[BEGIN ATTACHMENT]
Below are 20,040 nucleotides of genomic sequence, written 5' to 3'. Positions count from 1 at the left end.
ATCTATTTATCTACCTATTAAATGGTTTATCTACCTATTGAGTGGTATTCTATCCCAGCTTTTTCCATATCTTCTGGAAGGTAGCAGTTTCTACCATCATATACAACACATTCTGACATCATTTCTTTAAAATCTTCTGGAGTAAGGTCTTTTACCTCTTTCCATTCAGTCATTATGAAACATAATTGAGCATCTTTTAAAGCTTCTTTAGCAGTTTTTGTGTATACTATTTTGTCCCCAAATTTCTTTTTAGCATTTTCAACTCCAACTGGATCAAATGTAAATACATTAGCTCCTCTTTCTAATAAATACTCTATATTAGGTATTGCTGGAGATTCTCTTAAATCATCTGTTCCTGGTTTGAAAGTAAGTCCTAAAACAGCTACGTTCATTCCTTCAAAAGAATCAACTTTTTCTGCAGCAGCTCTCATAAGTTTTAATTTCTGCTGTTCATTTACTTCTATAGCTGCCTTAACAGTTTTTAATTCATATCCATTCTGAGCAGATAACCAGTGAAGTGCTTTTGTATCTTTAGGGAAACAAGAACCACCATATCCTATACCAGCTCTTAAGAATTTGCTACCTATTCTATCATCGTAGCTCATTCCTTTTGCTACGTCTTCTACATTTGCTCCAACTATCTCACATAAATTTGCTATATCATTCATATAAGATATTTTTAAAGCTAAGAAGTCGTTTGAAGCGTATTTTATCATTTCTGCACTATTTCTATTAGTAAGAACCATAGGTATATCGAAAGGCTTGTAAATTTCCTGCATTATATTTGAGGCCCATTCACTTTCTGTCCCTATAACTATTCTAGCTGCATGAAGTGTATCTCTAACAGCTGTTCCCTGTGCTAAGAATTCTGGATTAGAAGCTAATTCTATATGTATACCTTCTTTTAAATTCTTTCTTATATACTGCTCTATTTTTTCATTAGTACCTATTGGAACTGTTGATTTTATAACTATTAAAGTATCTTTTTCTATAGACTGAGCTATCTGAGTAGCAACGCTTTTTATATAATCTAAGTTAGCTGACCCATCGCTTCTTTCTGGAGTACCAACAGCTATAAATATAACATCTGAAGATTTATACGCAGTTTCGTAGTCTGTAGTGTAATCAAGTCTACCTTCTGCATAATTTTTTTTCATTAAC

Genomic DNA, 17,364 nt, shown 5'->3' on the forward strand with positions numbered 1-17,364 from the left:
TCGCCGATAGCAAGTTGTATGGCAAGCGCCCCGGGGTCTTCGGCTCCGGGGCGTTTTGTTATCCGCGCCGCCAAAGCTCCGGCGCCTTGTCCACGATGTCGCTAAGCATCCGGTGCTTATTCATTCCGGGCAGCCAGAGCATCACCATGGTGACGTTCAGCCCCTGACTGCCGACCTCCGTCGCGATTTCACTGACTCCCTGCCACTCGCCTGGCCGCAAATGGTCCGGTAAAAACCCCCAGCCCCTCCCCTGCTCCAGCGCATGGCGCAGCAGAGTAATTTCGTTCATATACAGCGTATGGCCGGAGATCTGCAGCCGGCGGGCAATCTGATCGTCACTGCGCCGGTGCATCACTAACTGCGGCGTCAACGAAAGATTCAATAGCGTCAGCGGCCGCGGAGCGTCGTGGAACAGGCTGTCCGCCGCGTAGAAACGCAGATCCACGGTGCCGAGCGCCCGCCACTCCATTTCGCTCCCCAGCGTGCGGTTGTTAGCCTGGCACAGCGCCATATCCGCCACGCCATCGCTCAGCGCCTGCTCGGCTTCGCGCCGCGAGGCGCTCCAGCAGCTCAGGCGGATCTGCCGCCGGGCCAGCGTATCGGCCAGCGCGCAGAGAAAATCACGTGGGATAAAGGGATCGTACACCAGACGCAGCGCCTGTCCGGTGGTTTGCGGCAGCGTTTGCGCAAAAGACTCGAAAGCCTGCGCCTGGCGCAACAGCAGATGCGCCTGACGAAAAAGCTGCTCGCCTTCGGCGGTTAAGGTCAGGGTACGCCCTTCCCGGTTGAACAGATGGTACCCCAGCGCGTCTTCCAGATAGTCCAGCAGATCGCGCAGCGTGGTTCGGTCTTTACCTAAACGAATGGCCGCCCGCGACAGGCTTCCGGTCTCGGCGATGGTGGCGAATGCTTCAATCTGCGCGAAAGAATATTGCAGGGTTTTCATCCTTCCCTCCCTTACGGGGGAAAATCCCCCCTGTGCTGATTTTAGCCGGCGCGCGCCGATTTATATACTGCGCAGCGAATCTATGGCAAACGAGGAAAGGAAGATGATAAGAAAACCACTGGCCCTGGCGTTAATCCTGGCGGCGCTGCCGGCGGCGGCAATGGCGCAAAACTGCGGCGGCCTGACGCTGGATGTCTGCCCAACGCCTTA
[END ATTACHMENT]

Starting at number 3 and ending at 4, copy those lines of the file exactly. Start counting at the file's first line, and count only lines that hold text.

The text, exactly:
Genomic DNA, 17,364 nt, shown 5'->3' on the forward strand with positions numbered 1-17,364 from the left:
TCGCCGATAGCAAGTTGTATGGCAAGCGCCCCGGGGTCTTCGGCTCCGGGGCGTTTTGTTATCCGCGCCGCCAAAGCTCCGGCGCCTTGTCCACGATGTCGCTAAGCATCCGGTGCTTATTCATTCCGGGCAGCCAGAGCATCACCATGGTGACGTTCAGCCCCTGACTGCCGACCTCCGTCGCGATTTCACTGACTCCCTGCCACTCGCCTGGCCGCAAATGGTCCGGTAAAAACCCCCAGCCCCTCCCCTGCTCCAGCGCATGGCGCAGCAGAGTAATTTCGTTCATATACAGCGTATGGCCGGAGATCTGCAGCCGGCGGGCAATCTGATCGTCACTGCGCCGGTGCATCACTAACTGCGGCGTCAACGAAAGATTCAATAGCGTCAGCGGCCGCGGAGCGTCGTGGAACAGGCTGTCCGCCGCGTAGAAACGCAGATCCACGGTGCCGAGCGCCCGCCACTCCATTTCGCTCCCCAGCGTGCGGTTGTTAGCCTGGCACAGCGCCATATCCGCCACGCCATCGCTCAGCGCCTGCTCGGCTTCGCGCCGCGAGGCGCTCCAGCAGCTCAGGCGGATCTGCCGCCGGGCCAGCGTATCGGCCAGCGCGCAGAGAAAATCACGTGGGATAAAGGGATCGTACACCAGACGCAGCGCCTGTCCGGTGGTTTGCGGCAGCGTTTGCGCAAAAGACTCGAAAGCCTGCGCCTGGCGCAACAGCAGATGCGCCTGACGAAAAAGCTGCTCGCCTTCGGCGGTTAAGGTCAGGGTACGCCCTTCCCGGTTGAACAGATGGTACCCCAGCGCGTCTTCCAGATAGTCCAGCAGATCGCGCAGCGTGGTTCGGTCTTTACCTAAACGAATGGCCGCCCGCGACAGGCTTCCGGTCTCGGCGATGGTGGCGAATGCTTCAATCTGCGCGAAAGAATATTGCAGGGTTTTCATCCTTCCCTCCCTTACGGGGGAAAATCCCCCCTGTGCTGATTTTAGCCGGCGCGCGCCGATTTATATACTGCGCAGCGAATCTATGGCAAACGAGGAAAGGAAGATGATAAGAAAACCACTGGCCCTGGCGTTAATCCTGGCGGCGCTGCCGGCGGCGGCAATGGCGCAAAACTGCGGCGGCCTGACGCTGGATGTCTGCCCAACGCCTTA